If you are in the Nurse Educator or Nurse Administration and Health Systems Leadership concentrations, your concentration coordinator and practicum course faculty will work with you to complete practicum hours this semester using a variety of online activities.


Please remember:

We must all do our part to slow the spread of the virus and decrease the surge on our health system. Please heed the recommendations of our governor and state health officials by remaining at home, going out only when necessary and adhering to social distancing practices.

Anyone who believes they have been in close contact (within approximately 6 feet for a prolonged period of time) with someone who has tested positive for COVID-19 should self-isolate. If you have had close contact with a person with COVID-19 and develop symptoms such as fever (temperature greater than 100.4 degrees Fahrenheit), cough or difficulty with breathing, seek medical advice by calling your local health provider or local health department. Also, if you feel you need emergency care, call ahead to the emergency room to notify them of your recent exposure to someone who has tested positive for COVID-19.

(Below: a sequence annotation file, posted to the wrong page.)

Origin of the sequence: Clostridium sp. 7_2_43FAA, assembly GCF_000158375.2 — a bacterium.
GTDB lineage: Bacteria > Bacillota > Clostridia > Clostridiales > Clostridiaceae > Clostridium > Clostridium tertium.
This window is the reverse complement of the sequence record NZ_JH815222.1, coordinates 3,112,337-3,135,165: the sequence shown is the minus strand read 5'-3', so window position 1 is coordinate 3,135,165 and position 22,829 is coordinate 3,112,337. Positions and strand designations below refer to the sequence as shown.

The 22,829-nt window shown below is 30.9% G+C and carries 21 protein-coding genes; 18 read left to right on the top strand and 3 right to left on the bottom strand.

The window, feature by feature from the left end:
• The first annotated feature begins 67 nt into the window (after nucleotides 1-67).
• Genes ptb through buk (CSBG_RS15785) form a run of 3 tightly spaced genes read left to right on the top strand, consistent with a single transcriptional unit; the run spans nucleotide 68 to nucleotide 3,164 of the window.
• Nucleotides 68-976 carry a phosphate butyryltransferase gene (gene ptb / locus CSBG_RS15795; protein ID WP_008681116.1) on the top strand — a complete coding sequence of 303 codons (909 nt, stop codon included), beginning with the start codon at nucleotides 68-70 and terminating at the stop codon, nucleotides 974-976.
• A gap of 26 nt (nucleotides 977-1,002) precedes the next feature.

Continue to Take Preventative Measures

It is imperative that we take steps to prevent the spread of COVID-19:

  • Avoid large gatherings and follow social distancing recommendations of 3-6 feet.
  • Wash your hands often with soap and water for at least 20 seconds. Use an alcohol-based hand sanitizer if soap and water are not available.
  • Avoid touching your mouth, nose and eyes.
  • Cover coughs and sneezes with your arm or a tissue.
  • Avoid exposure to others who are sick.
  • Stay home while you are ill (except to visit a healthcare professional) and avoid close contact with others.
  • Get adequate sleep and eat well-balanced meals to ensure a healthy immune system. Clean and disinfect frequently touched objects and surfaces.

Additional information can be found here:

The health and safety of our Kent State community is of the highest importance. During this challenging time, let’s all remember to show kindness and respect in all we do because Flashes take care of Flashes.